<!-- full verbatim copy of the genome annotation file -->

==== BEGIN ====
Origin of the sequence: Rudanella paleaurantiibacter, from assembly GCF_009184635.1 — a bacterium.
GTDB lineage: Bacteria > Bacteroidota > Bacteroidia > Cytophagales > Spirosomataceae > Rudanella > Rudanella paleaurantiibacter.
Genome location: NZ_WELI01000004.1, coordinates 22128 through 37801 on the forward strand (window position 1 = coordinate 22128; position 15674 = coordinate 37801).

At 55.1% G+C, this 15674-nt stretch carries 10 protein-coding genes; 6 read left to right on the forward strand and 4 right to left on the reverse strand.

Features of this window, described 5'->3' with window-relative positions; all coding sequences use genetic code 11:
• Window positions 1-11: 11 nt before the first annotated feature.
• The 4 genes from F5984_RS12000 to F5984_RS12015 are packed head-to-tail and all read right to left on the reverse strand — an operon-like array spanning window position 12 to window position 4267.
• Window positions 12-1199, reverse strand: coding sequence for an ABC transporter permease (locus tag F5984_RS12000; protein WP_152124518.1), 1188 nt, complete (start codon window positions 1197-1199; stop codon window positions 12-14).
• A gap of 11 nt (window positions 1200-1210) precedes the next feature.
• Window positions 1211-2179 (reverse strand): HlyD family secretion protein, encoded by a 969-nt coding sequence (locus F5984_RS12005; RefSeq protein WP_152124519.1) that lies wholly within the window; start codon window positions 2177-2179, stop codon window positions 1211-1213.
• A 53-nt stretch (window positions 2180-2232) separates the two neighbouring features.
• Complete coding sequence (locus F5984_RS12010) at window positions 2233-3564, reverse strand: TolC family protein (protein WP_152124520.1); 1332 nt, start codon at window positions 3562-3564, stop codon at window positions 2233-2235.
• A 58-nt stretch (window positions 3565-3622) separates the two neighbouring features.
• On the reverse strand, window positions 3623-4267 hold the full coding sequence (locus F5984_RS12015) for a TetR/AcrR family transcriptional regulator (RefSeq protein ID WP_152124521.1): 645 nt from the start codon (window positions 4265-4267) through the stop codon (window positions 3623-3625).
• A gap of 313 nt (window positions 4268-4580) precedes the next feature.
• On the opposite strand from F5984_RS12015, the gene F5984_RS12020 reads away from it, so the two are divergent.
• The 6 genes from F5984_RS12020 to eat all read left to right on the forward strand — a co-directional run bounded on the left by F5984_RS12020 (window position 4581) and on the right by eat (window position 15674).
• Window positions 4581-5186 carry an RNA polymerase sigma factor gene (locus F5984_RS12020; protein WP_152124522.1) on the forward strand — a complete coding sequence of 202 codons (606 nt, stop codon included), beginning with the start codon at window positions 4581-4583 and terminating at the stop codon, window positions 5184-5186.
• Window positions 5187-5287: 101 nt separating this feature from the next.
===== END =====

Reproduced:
Origin of the sequence: Rudanella paleaurantiibacter, from assembly GCF_009184635.1 — a bacterium.
GTDB lineage: Bacteria > Bacteroidota > Bacteroidia > Cytophagales > Spirosomataceae > Rudanella > Rudanella paleaurantiibacter.
Genome location: NZ_WELI01000004.1, coordinates 22128 through 37801 on the forward strand (window position 1 = coordinate 22128; position 15674 = coordinate 37801).

At 55.1% G+C, this 15674-nt stretch carries 10 protein-coding genes; 6 read left to right on the forward strand and 4 right to left on the reverse strand.

Features of this window, described 5'->3' with window-relative positions; all coding sequences use genetic code 11:
• Window positions 1-11: 11 nt before the first annotated feature.
• The 4 genes from F5984_RS12000 to F5984_RS12015 are packed head-to-tail and all read right to left on the reverse strand — an operon-like array spanning window position 12 to window position 4267.
• Window positions 12-1199, reverse strand: coding sequence for an ABC transporter permease (locus tag F5984_RS12000; protein WP_152124518.1), 1188 nt, complete (start codon window positions 1197-1199; stop codon window positions 12-14).
• A gap of 11 nt (window positions 1200-1210) precedes the next feature.
• Window positions 1211-2179 (reverse strand): HlyD family secretion protein, encoded by a 969-nt coding sequence (locus F5984_RS12005; RefSeq protein WP_152124519.1) that lies wholly within the window; start codon window positions 2177-2179, stop codon window positions 1211-1213.
• A 53-nt stretch (window positions 2180-2232) separates the two neighbouring features.
• Complete coding sequence (locus F5984_RS12010) at window positions 2233-3564, reverse strand: TolC family protein (protein WP_152124520.1); 1332 nt, start codon at window positions 3562-3564, stop codon at window positions 2233-2235.
• A 58-nt stretch (window positions 3565-3622) separates the two neighbouring features.
• On the reverse strand, window positions 3623-4267 hold the full coding sequence (locus F5984_RS12015) for a TetR/AcrR family transcriptional regulator (RefSeq protein ID WP_152124521.1): 645 nt from the start codon (window positions 4265-4267) through the stop codon (window positions 3623-3625).
• A gap of 313 nt (window positions 4268-4580) precedes the next feature.
• On the opposite strand from F5984_RS12015, the gene F5984_RS12020 reads away from it, so the two are divergent.
• The 6 genes from F5984_RS12020 to eat all read left to right on the forward strand — a co-directional run bounded on the left by F5984_RS12020 (window position 4581) and on the right by eat (window position 15674).
• Window positions 4581-5186 carry an RNA polymerase sigma factor gene (locus F5984_RS12020; protein WP_152124522.1) on the forward strand — a complete coding sequence of 202 codons (606 nt, stop codon included), beginning with the start codon at window positions 4581-4583 and terminating at the stop codon, window positions 5184-5186.
• Window positions 5187-5287: 101 nt separating this feature from the next.